Contact: Kelly Hargraves
(323) 493-1548
A film by Francisco Patierno

85 minutes, color, 2016

In 1943 a young British officer, Norman Lewis,
entered a war-torn Naples with the American Fifth Army. Lewis began writing in his notepad everything that happened to him during his one-year stay, observing the complex social cauldron of a city that contrived every day the most incredible ways of fighting to survive. These notes turned into his masterpiece, a memoir titled Naples '44.

With narration by Benedict Cumberbatch, this new documentary based on Lewis's memoir imagines him returning many years later to the city that charmed and seduced him.

Combining archival war footage with clips from movies set in Naples from the 1950s and 60s (featuring Marcello Mastroianni and Ernest Borgnine among others) we see a thrilling and unpredictable parade of unforgettable stories and characters: women in feather hats milking cows in the rubble, statues of saints carried by hysterical crowds attempting to stop Vesuvius erupting and impoverished citizens impersonating aristocrats. But this unusual and riveting evocation of a timeless city is also a powerful condemnation of the horrors of war, whether just or unjust.

"A journey through a city turned upside down and inside out – overflowing with sex and death, violence and ingenuity. Horrifying and thrilling."
- The Guardian

"A feat of editing and research.
Lewis served as a remarkable chronicler of life in the occupied city.
His plain-spoken yet poetic sentences are read by Benedict Cumberbatch,
and the fluid editing skillfully illustrates his words."
- The New York Times

"A highly unusual documentary...this is a film that must be seen more than once."
- Film Journal International

"Atmospheric, involving. Benedict Cumberbatch reads the author's words beautifully."
- The Hollywood Reporter

"A riveting film, a complex portrait of the mystery of Naples."
- Corriere della Sera

On iTunes March 6 | On DVD March 20
A film by Alan Govenar

84 minutes, color, 2017

Extraordinary Ordinary People is a music-fueled journey through folk and traditional arts in America.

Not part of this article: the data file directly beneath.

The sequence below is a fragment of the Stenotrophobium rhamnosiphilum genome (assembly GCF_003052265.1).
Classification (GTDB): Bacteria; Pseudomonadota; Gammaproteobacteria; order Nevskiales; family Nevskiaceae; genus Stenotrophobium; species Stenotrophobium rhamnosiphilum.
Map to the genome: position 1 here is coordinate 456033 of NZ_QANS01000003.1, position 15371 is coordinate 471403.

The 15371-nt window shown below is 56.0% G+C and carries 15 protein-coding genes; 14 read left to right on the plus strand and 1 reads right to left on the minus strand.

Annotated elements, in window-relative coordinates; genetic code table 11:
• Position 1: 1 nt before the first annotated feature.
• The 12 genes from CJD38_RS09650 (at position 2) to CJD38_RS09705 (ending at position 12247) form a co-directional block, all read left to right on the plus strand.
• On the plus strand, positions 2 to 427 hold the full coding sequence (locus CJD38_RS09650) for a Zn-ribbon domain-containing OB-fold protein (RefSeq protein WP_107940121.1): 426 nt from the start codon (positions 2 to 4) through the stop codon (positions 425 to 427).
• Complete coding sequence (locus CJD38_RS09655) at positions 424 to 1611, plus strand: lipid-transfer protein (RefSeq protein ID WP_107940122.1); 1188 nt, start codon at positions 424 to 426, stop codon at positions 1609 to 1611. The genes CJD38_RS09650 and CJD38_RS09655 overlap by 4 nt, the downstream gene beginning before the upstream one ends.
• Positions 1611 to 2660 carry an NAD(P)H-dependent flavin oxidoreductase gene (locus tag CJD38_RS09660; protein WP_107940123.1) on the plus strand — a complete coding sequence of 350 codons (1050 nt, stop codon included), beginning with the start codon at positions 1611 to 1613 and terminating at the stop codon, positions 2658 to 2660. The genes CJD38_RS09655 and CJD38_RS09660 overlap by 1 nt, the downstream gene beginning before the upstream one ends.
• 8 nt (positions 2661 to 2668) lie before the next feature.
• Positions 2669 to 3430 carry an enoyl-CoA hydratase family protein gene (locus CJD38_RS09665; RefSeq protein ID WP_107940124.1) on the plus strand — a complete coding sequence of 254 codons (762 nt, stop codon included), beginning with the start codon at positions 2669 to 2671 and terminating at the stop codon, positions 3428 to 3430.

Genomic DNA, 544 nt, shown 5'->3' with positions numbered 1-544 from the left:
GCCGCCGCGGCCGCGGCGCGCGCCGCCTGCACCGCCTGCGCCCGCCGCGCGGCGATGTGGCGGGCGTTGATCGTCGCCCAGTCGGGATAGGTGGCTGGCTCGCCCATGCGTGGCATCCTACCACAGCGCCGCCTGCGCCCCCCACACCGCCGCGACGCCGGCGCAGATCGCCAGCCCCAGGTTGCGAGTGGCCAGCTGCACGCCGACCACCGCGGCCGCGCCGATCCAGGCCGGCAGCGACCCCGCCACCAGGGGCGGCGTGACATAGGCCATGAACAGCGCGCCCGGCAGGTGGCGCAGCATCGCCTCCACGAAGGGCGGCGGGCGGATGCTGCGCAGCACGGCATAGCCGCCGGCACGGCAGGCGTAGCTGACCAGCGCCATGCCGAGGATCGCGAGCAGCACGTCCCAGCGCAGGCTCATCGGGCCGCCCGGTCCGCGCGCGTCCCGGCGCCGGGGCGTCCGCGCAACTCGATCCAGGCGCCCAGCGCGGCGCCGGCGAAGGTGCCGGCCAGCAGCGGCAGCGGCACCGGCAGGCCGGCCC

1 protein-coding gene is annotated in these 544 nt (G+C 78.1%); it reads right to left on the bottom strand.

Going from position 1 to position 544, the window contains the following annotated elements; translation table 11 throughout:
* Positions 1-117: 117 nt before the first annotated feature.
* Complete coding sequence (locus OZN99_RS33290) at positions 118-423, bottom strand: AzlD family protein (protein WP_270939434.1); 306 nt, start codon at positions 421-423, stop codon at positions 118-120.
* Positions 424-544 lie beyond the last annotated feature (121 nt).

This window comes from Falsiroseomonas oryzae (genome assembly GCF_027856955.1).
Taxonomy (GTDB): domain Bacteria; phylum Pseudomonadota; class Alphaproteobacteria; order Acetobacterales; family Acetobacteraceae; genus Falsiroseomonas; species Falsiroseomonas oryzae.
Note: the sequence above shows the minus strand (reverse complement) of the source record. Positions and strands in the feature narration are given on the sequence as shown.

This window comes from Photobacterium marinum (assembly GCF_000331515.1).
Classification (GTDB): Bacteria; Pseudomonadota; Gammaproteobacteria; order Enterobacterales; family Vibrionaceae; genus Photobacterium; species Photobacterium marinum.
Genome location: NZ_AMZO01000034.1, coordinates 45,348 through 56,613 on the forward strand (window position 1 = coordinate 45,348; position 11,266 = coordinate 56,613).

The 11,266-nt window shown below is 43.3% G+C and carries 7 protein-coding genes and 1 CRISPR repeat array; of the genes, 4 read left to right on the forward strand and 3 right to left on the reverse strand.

At a time when the existence of the National Endowment for the Arts has never been more threatened, this new documentary focuses on one
of its least known and most enduring programs:
the National Heritage Fellowship, awarded annually since 1982.

Featuring a breathtaking array of award-winners including musicians, dancers, quilters, woodcarvers and more, the film demonstrates the importance of the folk and traditional arts in shaping the fabric of America. From Bill Monroe and B.B. King to Passamaquoddy basket weavers and Peking Opera singers; from Appalachia and the mountains of New Mexico to the inner city neighborhoods of New York, the suburbs of Dallas, and the isolated Native American reservations of Northern California – each of the artists share exceptional talent, ingenuity, and perseverance.

"Inspiring...a vision of sweeping cultural breadth. The film is sure to spark further exploration:
Many viewers will be more than eager to follow these folk heroes off the beaten path."
- Los Angeles Times

"A celebration of art, survival, and the riches of human experience. This exuberant film makes each art sampled, from oud playing to basket weaving to bobbin lace making, feel indispensable."
- Regina Weinreich, Huffington Post

"Enjoyable and enticing!
Director Alan Govenar's knowledge and affection are contagious."
- The Village Voice

"Includes footage of some of the most significant artists of the past century,
from bluegrass pioneer Bill Monroe to bluesman B.B. King."
- Film Journal International

"A must-see documentary! There were so many great artists/craftsmen featured...I was mesmerized by their stories. I found myself in tears by the end and wanting to hear more."
- Tara Low, Guitar Girl Magazine

On iTunes March 13 | On DVD March 20
For press inquiries and screening link contact Kelly Hargraves (

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